A Japanese white-eye or Mejiro (Zosterops japonicus) has an intensely prominent eye-ring. This species is widespread in Japan but has also been introduced to many other parts of the world (for example, Hawai’i) through the pet trade. Photo by Kanenori on Pixabay
  • Eye lines: Horizontal stripes either crossing the eye or extending backward from its outer edge
This male Blue tit (Cyanistes caeruleus), a common forest and parkland bird in much of Eurasia, displays a prominent eye stripe. Photo by Wenphotos on Pixabay
  • Supercilia: Horizontal stripes passing over the top of the eye like an eyebrow
Carolina wrens (Thryothorus ludovicianus) are energetic and talkative birds common in back yards throughout Eastern North America. Their white and black supercilium gives the look of an angry eyebrow and really fits their feisty attitude. Photo by Naturelady on Pixabay
  • Rump patch: Distinct colors on the feathers covering the small of the bird’s back up to the base of the tail.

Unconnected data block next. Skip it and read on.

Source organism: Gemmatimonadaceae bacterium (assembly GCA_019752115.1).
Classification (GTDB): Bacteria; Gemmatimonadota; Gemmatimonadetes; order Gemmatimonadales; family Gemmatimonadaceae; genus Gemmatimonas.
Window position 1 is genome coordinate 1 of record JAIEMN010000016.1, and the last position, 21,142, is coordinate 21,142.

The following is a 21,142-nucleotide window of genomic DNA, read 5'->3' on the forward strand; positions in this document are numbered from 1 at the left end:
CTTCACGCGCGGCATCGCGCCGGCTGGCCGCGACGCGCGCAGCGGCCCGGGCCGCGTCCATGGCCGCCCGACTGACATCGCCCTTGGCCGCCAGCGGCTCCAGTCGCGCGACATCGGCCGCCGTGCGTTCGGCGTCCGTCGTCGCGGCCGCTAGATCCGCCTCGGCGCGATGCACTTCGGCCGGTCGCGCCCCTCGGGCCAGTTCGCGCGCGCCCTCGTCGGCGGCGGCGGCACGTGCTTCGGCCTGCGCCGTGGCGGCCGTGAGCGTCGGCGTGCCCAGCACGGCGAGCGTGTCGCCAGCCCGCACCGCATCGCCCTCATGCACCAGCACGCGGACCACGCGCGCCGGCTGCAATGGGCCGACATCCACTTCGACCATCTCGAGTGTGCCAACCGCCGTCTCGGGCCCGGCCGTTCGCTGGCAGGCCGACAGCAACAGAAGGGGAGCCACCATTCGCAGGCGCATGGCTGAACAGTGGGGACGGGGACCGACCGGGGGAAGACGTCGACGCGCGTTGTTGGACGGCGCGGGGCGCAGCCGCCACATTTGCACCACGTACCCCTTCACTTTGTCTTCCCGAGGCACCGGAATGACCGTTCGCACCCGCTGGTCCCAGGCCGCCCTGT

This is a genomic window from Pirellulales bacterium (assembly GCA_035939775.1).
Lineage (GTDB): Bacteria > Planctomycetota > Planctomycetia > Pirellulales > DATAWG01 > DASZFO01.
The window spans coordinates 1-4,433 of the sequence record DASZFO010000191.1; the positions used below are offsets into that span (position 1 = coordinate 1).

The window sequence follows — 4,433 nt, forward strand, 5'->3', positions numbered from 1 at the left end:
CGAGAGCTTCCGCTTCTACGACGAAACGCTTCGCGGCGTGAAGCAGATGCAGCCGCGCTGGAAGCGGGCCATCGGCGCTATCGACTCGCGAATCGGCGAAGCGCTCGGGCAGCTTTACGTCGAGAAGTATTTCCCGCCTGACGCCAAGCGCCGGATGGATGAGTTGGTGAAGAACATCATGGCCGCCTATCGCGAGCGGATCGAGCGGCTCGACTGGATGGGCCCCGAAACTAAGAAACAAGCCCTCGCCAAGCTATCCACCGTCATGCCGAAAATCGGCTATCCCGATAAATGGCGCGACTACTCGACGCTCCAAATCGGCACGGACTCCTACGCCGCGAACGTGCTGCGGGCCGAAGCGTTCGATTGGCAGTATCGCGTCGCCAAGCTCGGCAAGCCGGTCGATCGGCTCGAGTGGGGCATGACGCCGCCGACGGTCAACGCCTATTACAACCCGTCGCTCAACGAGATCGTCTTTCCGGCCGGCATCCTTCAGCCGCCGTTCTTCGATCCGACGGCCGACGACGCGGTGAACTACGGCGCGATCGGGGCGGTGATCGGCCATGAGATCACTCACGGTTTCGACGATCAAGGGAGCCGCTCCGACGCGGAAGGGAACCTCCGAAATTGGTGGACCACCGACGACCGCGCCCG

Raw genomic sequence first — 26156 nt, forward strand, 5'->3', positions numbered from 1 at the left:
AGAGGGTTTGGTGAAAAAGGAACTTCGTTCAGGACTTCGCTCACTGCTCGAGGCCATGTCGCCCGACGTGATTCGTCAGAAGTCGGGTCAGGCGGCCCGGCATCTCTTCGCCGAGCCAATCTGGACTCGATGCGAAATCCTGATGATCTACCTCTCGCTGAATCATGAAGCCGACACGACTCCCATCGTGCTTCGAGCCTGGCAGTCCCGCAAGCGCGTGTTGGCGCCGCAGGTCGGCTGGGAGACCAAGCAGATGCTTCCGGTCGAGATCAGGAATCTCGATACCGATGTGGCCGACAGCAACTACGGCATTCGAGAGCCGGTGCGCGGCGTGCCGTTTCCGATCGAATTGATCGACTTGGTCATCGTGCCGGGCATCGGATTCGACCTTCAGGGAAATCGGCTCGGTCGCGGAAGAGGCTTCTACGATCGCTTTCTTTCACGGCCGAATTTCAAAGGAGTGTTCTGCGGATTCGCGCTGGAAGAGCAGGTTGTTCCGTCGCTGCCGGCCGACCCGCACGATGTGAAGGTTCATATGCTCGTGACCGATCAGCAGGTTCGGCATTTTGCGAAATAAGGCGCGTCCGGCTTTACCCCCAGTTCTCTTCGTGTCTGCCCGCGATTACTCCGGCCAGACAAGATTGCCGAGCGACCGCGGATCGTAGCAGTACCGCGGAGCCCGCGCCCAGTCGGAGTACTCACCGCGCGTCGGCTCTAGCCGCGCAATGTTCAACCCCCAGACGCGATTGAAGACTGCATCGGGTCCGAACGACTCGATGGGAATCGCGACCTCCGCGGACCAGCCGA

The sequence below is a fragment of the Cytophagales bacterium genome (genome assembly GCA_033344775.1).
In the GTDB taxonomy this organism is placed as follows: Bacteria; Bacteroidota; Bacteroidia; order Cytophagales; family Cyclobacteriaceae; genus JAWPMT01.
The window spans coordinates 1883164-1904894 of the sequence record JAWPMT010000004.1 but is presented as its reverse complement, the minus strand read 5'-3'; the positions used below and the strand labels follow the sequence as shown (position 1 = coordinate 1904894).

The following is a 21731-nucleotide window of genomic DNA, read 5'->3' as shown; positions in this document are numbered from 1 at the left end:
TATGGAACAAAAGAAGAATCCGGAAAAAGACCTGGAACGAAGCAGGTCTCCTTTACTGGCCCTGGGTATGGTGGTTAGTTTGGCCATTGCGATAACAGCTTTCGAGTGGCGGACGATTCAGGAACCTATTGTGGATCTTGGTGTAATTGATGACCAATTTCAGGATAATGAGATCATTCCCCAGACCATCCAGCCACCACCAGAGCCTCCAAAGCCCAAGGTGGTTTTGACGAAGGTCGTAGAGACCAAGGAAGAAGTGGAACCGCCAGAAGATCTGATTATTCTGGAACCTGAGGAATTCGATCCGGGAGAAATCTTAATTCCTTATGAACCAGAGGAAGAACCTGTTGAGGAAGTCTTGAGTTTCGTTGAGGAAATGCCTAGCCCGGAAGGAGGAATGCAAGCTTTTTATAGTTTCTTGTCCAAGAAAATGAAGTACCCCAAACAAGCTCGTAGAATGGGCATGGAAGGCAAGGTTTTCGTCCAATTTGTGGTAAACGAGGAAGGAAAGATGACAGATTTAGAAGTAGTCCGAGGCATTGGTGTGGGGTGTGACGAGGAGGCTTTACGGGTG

The aptly-named Yellow-rumped warbler ( ) has a clear yellow rump patch that is a dead giveaway even when the bird is flying away from you. This field mark has earned them the nickname “butterbutt” from birdwatchers in the U.S. and Canada. Photo by stephmcblack on Pixabay.
  • Vent: Distinct colors on the bird’s “butt”; the feathers between its legs and the undertail coverts, which are feathers that cover up the base of the tail.
  • Mustache (or mouth stripe): A stripe extending diagonally downward and backward from the corner of the mouth
  • Malar stripe: “warpaint” stripes, often dark in color, going downward from under each eye. These goth-looking field marks are common in falcons.
Many falcons have dark malar stripes, which are thought to help prevent glare from the sun interfering with their vision. Photo by HarryJBurgess on PIxabay
  • Crown stripes: Stripes running backward from the face to the back of the head. Sometimes give a sort of “mohawk” look.